Field’s witty one liner on Savua aptly describes the man: “He possessed intellectual sterility that helped doom Fiji.”
It is refreshing to see that Field and I have mutual thoughts in this regard. In fact, it was my Daily Post article “Savua enquiry a fraud on the nation” (6 May, 2001) that irked then Chief Justice Timoci Tuivaga (who headed this enquiry that cleared Savua) and the Lauan connection with Qarase that ultimately resulted in my untimely and unwarranted removal as the publisher of the Daily Post.
The bias and prejudice of some media is glaring here: when an Indo-Fijian publisher gets removed, it is no news, but when Australian media bosses get the boot, it creates media hysteria. Field appears to have missed this controversy. And he fails to mention that Savua was rewarded by Qarase by being appointed head of the Fiji Mission in New York.
Bainimarama and the mutiny
Field’s bias against Bainimarama – he calls him “a narcissist, living a predatory lifestyle” – sticks out like a sore thumb in the book.
While there are gory details of the killings during the post-coup mutiny at the military camp in November 2000 – some of them by the rebel soldiers on loyal ones – there is little, if any, sympathy for the military commander who the rebel soldiers tried to murder in cold blood. Some political analysts have attributed Bainimarama’s ruthlessness towards any opposition and opponents on the failed mutiny where he nearly got assassinated by his own soldiers. Perhaps this sums up Field’s views: “At no point, then or since, has Bainimarama expressed any sorrow, remorse or condemnation of the savagery. He endorses it... Savagery was common...The problem is switching it off ...The Special Forces soldiers were alive when captured.”
Rabuka, who coincidently was seen at the military camp, all ready with his military uniform during the mutiny, was suspected of being a key link in the mutiny and who was ready to take over the newfound leadership after the planned assassination of Bainimarama. Like many others, Field is also correct in his assessment of Rabuka. “Six years later Rabuka was found not guilty of being part of the mutiny. I suspect he was.”
As somebody whowas unceremoniously banned from Fiji, Field was not expected to show any love for Bainimarama. This hostility has been continually reflected in Field’s opinions, blog site, commentaries and reports on Fiji.
Polynesian v. Melanesian
Many commentators will question Field’s attempted explanation of Fiji’s political mess as being a tribal fight between Polynesian (Qarase) v. Melanesian (Bainimarama) as naive at best and analysis-paralysis at worst.
Field does not have much to say on Qarase, and when he does he hardly finds any fault with him. He recalls the day in 2000 when Bainimarama appointed Qarase as caretaker prime minister and Field had a “struggle” to write about him. Field should probed into the allegations of underhand dealings at the Fiji Development Bank, in particular about the secretive acquisition of preference A shares in Fijian Holdings Limited by the well connected Fijian elites associated with Qarase and easy access to raise loans. In May 1993, a special Senate motion was brought on a point of principle to reveal the less than honest dealings of people in positions of power, knowledge and trust. And this group was headed by Qarase, a matter which is under investigation now.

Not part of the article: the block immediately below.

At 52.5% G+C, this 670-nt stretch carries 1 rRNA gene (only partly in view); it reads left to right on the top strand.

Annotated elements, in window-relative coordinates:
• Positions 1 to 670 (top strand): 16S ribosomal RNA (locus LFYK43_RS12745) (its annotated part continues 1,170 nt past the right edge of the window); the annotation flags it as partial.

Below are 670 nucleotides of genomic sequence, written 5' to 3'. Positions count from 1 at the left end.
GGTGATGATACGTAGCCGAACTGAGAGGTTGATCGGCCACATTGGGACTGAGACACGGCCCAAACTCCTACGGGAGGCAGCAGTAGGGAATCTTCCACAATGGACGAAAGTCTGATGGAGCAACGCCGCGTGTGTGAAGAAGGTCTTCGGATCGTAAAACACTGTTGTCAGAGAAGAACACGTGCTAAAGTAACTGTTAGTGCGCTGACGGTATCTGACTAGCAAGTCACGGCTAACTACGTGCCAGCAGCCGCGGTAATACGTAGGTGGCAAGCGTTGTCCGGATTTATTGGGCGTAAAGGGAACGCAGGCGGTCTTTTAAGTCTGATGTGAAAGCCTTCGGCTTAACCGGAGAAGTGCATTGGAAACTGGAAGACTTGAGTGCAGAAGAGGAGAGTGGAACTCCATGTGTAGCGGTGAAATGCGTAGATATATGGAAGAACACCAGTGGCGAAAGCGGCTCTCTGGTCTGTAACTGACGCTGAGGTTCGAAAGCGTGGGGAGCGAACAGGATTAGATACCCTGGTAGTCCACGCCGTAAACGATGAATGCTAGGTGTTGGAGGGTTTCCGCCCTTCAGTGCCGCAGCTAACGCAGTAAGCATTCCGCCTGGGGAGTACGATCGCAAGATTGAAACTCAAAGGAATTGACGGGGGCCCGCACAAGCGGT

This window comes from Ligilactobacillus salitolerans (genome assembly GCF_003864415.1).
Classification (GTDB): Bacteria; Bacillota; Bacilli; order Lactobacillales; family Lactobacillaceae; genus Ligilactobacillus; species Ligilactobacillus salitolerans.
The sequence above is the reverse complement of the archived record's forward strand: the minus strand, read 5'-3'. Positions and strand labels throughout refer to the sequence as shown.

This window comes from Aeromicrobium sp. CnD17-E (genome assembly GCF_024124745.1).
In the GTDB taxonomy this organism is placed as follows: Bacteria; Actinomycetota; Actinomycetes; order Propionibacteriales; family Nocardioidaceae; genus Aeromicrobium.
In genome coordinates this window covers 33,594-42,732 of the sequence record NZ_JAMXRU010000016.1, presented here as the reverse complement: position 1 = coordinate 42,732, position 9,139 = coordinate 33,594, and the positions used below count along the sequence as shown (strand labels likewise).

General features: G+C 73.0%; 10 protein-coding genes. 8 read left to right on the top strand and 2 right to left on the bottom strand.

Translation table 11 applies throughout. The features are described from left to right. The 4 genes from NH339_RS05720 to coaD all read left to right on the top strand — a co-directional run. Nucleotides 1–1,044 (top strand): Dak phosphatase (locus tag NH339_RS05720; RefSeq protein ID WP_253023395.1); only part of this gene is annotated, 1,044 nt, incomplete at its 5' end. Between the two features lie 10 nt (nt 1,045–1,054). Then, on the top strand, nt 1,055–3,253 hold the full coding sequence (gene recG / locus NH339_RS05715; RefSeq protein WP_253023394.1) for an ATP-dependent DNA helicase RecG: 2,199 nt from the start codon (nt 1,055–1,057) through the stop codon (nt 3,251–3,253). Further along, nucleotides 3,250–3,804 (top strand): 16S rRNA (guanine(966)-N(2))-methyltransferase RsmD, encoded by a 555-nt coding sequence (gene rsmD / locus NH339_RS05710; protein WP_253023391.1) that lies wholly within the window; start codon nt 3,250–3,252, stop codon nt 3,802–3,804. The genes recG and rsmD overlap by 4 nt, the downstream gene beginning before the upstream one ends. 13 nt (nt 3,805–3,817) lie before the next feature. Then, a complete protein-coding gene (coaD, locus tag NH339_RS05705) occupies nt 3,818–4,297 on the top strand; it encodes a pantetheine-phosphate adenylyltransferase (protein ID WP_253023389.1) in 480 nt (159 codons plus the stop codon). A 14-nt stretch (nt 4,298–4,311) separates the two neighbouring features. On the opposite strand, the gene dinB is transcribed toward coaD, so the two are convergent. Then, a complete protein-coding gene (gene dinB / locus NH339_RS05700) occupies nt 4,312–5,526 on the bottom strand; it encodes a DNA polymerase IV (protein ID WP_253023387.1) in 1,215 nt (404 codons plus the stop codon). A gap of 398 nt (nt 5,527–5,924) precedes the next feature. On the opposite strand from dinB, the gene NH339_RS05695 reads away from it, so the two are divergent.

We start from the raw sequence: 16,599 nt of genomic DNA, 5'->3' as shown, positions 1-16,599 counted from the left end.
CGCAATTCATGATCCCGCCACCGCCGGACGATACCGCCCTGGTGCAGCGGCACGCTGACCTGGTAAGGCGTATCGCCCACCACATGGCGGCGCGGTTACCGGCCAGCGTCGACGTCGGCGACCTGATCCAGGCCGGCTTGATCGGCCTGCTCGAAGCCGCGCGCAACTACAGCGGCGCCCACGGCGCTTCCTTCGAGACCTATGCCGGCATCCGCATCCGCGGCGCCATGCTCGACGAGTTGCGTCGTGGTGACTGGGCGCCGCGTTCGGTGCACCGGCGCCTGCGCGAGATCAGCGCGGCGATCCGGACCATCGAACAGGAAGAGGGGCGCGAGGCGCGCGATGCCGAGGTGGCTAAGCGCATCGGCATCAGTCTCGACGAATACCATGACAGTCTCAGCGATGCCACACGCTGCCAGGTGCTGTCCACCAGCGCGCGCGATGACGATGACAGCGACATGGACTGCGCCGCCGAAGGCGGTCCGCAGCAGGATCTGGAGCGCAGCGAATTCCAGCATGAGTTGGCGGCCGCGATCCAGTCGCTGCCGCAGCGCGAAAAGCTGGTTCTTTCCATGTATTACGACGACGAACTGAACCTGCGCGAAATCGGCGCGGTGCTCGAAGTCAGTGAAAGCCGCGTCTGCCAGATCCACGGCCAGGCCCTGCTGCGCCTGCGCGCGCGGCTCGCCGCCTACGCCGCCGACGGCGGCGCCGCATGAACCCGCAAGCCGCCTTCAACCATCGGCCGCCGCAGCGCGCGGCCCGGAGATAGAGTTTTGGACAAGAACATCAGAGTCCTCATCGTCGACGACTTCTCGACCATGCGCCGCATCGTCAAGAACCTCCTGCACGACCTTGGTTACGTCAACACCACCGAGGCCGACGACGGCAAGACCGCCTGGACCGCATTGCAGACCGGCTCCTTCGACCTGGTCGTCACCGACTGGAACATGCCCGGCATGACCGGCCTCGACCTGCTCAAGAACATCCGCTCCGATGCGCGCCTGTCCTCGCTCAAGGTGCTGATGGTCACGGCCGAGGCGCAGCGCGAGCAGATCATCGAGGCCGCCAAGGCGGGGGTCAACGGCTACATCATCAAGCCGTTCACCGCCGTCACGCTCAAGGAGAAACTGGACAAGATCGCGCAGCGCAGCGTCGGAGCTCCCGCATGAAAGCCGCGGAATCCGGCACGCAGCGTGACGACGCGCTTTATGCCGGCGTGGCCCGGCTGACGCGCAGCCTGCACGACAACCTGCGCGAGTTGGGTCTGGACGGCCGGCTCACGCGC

Flawed Qoliqoli Bill
While Field does recognise Qarase’s mistakes in introducing the Reconciliation, Tolerance and Unity Bill and the Qoliqoli Bill, his grasp of the implications of the Qoliqoli Bill is flawed.
New Zealand’s then Labour government, headed by Helen Clark, threw out a similar Seabed and Foreshore Bill in 2004 for the same reason Bainimarama and many Fijians opposed Qarase’s ill-conceived Qoliqoli Bill. Many submissions against the bill both in New Zealand and Fiji had similar sentiments. Such as, the sea is a national resource belonging to all the citizens of a nation, and thus no individual or group should have commercial rights over it. These resources should benefit all citizens. Bainimarama had stated that if this law came into force then the tribal wars between the Fijians would be rekindled by preventing all citizens the free use of seashore resources.
Field’s revelation and anecdotes on the National Bank collapse, on Chaudhry, on the coup sharks of Fiji, and on the mutiny at the military camp make interesting reading.
A pleasant surprise for Indo-Fijians would be to read something flattering and praiseworthy about the people who tend to be most blamed for Fiji’s problems.
But ultimately in Swimming With Sharks, Field will be known more for what the author has failed to tell about Fiji, especially issues leading to the 2006 coup, deficiencies of the Qarase “democratic” government, and the failure of Fiji’s democracy to deliver social justice to all its citizens.
Swimming With Sharks: Tales from the South Pacific Frontline, by Michael Field, $40. Auckland: Penguin.
Thakur Ranjit Singh is a political commentator on Fiji and a former publisher of the Fiji Daily Post.